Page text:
As any business owner can tell you – entrepreneurship is never a sure thing. In fact, the most common reason people give for not starting their own business is that it's "too risky." Risk of great financial loss, risk of loss of relationships, and risk of instability and failure are just a few potential entrepreneurial dangers that come to mind. And those are the risks in good times! In an economy like we're experiencing today, many people have the misconception that the risk of starting a business is multiplied many times over.
Did I say misconception? That's right. I don't think it's riskier to start a business in this economy. In fact, I think it's the perfect time. Don't believe it? Let's explore the risks for starting a business today, compared with those related to working for someone else.
When discussing those two options, I often hear people refer to a job as a more "stable" choice. Of course, what they mean is that while you have the job, you'll get a paycheck on a regular basis, and that, in most cases, you can count on that check being a certain amount, over and over again. On the surface, it's easy to see why someone would interpret that as stability.
By contrast, when you set out to start your own business, you really can't say for sure when, how much, or even if you'll get paid. Although it's true that some ideas take flight pretty quickly and end up paying off big for their founders right away, the reality is those cases are the exceptions. More common is the scenario where the entrepreneur works his or her butt off, 16 hours a day, for a year or more, and then finally gets to begin taking home a modest salary.
Sounds Risky So Far
If the story ended there, you'd be right to call entrepreneurship risky. In fact, you'd have to be crazy — or at least some kind of daredevil — to start a business – in this or any economic climate. But the story doesn't end there. Many other factors need to be considered. First (and most obviously, with a 9%+ unemployment rate), there is certainly no guarantee that the steady paycheck you're counting on every month as an employee is going to continue rolling in. There are millions of people in the job market right now who can attest to that. So while employment is fairly stable while it lasts, you're at constant risk of losing that stability.
Secondly, if you do lose your job, it can take months or even years to replace the salary you lost; and in a great number of cases, an unemployed worker has to settle for far lower pay, often taking multiple jobs just to put food on the table. Worse yet, when all is said and done and you finally do get a job, you've built no equity for yourself. Your new employer(s) can boot you just as easily as the last, and you're right back to square one. With a large percentage of families living paycheck to paycheck, it's apparent just what a high-risk proposition working for someone else can be.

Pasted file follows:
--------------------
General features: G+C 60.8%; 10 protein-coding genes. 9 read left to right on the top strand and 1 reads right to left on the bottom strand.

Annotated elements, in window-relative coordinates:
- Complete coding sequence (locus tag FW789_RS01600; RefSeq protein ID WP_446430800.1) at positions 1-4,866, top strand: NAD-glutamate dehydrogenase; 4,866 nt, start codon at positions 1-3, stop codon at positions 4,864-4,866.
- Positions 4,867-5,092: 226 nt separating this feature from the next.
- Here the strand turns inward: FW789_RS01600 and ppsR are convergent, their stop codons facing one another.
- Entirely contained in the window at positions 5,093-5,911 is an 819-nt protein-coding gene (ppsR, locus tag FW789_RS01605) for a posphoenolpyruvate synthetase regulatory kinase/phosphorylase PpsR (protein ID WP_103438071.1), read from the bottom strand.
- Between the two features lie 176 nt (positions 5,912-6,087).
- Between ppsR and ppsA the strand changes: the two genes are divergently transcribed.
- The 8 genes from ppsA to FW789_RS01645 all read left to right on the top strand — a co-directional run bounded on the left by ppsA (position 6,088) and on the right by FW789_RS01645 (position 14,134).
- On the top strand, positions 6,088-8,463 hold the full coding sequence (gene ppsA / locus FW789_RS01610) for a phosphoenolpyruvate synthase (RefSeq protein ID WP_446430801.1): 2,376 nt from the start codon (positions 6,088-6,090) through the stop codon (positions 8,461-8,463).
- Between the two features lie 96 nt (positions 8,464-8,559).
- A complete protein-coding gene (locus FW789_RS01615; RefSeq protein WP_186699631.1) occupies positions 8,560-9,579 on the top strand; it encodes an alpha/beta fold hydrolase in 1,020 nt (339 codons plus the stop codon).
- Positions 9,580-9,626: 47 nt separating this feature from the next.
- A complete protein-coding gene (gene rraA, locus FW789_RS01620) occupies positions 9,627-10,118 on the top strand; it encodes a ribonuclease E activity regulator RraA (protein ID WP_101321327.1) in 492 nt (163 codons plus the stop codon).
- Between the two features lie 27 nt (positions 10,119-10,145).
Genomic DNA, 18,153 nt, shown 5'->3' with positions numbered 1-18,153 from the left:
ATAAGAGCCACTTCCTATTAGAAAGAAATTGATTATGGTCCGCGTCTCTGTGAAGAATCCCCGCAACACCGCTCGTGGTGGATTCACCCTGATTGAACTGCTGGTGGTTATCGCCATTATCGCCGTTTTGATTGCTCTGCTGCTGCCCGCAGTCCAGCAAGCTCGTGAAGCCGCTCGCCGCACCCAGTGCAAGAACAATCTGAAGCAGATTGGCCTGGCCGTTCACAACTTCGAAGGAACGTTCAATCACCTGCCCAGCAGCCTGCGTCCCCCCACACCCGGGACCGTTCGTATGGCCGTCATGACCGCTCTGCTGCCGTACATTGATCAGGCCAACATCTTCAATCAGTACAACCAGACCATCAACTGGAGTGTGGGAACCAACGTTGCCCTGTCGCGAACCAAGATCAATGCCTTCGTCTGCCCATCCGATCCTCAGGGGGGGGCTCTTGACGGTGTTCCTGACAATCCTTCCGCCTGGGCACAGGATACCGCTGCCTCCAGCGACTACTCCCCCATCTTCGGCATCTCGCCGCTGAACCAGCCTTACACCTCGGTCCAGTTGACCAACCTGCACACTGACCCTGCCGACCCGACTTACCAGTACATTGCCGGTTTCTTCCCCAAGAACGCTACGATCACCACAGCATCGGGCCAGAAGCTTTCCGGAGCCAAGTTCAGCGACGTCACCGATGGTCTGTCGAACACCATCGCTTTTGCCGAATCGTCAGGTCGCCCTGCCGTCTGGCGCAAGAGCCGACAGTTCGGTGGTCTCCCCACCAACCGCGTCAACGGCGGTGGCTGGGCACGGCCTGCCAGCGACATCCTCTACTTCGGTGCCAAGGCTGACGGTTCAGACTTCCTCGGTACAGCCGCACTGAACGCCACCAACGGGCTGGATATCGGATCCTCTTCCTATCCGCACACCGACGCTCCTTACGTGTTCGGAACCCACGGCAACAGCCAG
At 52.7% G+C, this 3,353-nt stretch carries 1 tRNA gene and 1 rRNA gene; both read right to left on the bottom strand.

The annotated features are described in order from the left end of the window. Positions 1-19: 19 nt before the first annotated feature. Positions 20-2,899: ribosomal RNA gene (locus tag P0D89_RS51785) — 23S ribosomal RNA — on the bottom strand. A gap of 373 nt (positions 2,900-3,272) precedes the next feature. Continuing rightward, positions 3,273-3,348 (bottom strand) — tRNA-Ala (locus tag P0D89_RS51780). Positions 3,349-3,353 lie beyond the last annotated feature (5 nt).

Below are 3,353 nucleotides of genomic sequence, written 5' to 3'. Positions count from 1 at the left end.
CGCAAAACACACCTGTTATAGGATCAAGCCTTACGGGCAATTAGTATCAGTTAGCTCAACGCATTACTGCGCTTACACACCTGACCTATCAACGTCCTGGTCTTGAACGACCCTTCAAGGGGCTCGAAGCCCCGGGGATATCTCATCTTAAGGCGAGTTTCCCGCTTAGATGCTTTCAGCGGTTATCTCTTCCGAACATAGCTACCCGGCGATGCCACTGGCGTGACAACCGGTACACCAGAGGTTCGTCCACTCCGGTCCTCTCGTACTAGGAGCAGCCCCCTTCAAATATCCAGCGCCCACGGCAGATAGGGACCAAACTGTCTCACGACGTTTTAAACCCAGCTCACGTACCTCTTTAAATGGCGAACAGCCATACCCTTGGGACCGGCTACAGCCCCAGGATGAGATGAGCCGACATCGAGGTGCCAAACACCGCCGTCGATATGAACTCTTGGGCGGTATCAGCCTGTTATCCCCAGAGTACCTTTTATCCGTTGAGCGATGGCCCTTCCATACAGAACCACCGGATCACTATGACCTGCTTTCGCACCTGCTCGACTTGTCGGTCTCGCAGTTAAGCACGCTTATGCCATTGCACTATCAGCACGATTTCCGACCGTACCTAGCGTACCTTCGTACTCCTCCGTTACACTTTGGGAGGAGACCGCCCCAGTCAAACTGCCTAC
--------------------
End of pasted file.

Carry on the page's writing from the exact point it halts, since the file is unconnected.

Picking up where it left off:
The Stability — or at Least Control — of Entrepreneurship
Now let's look at someone who starts a business. Yes, entrepreneurship is a lot of work, it can take a while to see a decent income, and there's obviously a risk of failure. Working two or three jobs — or one job you're afraid of losing — is a lot of work too. And during the early days as a business owner, when you might not be making much money, you're still building something. As a job seeker, your time is lost, and until you finally get a job, you have nothing to show for your work. Most importantly, if someone loses their job and sees getting a similar job as their only option, they're in for a long, frustrating road ahead — that will only end them back where they started.
On the other hand, as a die-hard entrepreneur, if I lost everything I've worked for right now, I can think of 20 businesses that I could start immediately, with little to no capital, and I'd be back on top in a relatively short time. My destiny is truly within my control. I don't have to go begging, hoping to be chosen to make a living. I make my living. And the best part is that I make that living doing what I love.
So, what kind of a person starts a business in this economy? Someone who wants to create jobs for others rather than go hunting for one. Someone who recognizes that the infinite opportunities offered by entrepreneurship far outweigh the supposed "stability" of any job. These days, starting a business isn't just for risk takers. The way I see it, entrepreneurship is the choice for people looking for less risk and more stability. Who would have thought?
Adam Toren is an Award Winning Author, Serial Entrepreneur and Investor. He Co-Founded YoungEntrepreneur.com along with his brother Matthew. Adam is co-author of the newly released book: Small Business, Big Vision: “Lessons on How to Dominate Your Market from Self-Made Entrepreneurs Who Did it Right” and also co-author of Kidpreneurs.